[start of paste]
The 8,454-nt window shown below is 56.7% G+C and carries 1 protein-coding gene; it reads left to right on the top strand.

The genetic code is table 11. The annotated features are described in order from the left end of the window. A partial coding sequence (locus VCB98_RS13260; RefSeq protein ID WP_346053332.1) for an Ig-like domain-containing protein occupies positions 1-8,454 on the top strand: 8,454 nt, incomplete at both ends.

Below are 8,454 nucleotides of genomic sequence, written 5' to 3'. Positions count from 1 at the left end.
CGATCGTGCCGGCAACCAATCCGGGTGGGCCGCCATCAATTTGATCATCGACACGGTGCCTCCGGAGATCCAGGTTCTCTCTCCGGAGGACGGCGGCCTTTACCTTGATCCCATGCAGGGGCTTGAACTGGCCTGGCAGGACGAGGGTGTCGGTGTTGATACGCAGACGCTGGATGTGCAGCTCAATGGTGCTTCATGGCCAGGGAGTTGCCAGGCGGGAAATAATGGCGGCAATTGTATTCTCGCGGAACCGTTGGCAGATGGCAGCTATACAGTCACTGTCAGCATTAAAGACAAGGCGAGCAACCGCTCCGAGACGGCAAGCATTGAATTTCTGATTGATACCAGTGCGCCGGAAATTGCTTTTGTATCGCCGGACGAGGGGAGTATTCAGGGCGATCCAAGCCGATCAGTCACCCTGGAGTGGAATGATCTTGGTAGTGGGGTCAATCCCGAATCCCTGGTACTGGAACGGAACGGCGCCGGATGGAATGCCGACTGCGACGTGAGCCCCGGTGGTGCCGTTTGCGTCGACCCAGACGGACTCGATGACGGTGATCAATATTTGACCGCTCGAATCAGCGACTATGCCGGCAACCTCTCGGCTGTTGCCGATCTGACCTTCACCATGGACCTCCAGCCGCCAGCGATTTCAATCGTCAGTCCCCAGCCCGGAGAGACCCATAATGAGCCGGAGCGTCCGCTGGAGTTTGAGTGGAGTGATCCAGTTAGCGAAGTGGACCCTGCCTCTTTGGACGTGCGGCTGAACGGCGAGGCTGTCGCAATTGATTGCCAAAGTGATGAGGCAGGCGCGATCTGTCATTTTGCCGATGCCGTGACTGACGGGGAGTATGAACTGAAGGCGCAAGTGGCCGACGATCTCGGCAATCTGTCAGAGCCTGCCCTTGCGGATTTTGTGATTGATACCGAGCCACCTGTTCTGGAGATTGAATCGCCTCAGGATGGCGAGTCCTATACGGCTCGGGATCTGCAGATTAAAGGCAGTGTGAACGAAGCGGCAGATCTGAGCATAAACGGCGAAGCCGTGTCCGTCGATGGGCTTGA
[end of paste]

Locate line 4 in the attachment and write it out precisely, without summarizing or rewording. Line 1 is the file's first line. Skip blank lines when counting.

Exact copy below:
CGATCGTGCCGGCAACCAATCCGGGTGGGCCGCCATCAATTTGATCATCGACACGGTGCCTCCGGAGATCCAGGTTCTCTCTCCGGAGGACGGCGGCCTTTACCTTGATCCCATGCAGGGGCTTGAACTGGCCTGGCAGGACGAGGGTGTCGGTGTTGATACGCAGACGCTGGATGTGCAGCTCAATGGTGCTTCATGGCCAGGGAGTTGCCAGGCGGGAAATAATGGCGGCAATTGTATTCTCGCGGAACCGTTGGCAGATGGCAGCTATACAGTCACTGTCAGCATTAAAGACAAGGCGAGCAACCGCTCCGAGACGGCAAGCATTGAATTTCTGATTGATACCAGTGCGCCGGAAATTGCTTTTGTATCGCCGGACGAGGGGAGTATTCAGGGCGATCCAAGCCGATCAGTCACCCTGGAGTGGAATGATCTTGGTAGTGGGGTCAATCCCGAATCCCTGGTACTGGAACGGAACGGCGCCGGATGGAATGCCGACTGCGACGTGAGCCCCGGTGGTGCCGTTTGCGTCGACCCAGACGGACTCGATGACGGTGATCAATATTTGACCGCTCGAATCAGCGACTATGCCGGCAACCTCTCGGCTGTTGCCGATCTGACCTTCACCATGGACCTCCAGCCGCCAGCGATTTCAATCGTCAGTCCCCAGCCCGGAGAGACCCATAATGAGCCGGAGCGTCCGCTGGAGTTTGAGTGGAGTGATCCAGTTAGCGAAGTGGACCCTGCCTCTTTGGACGTGCGGCTGAACGGCGAGGCTGTCGCAATTGATTGCCAAAGTGATGAGGCAGGCGCGATCTGTCATTTTGCCGATGCCGTGACTGACGGGGAGTATGAACTGAAGGCGCAAGTGGCCGACGATCTCGGCAATCTGTCAGAGCCTGCCCTTGCGGATTTTGTGATTGATACCGAGCCACCTGTTCTGGAGATTGAATCGCCTCAGGATGGCGAGTCCTATACGGCTCGGGATCTGCAGATTAAAGGCAGTGTGAACGAAGCGGCAGATCTGAGCATAAACGGCGAAGCCGTGTCCGTCGATGGGCTTGA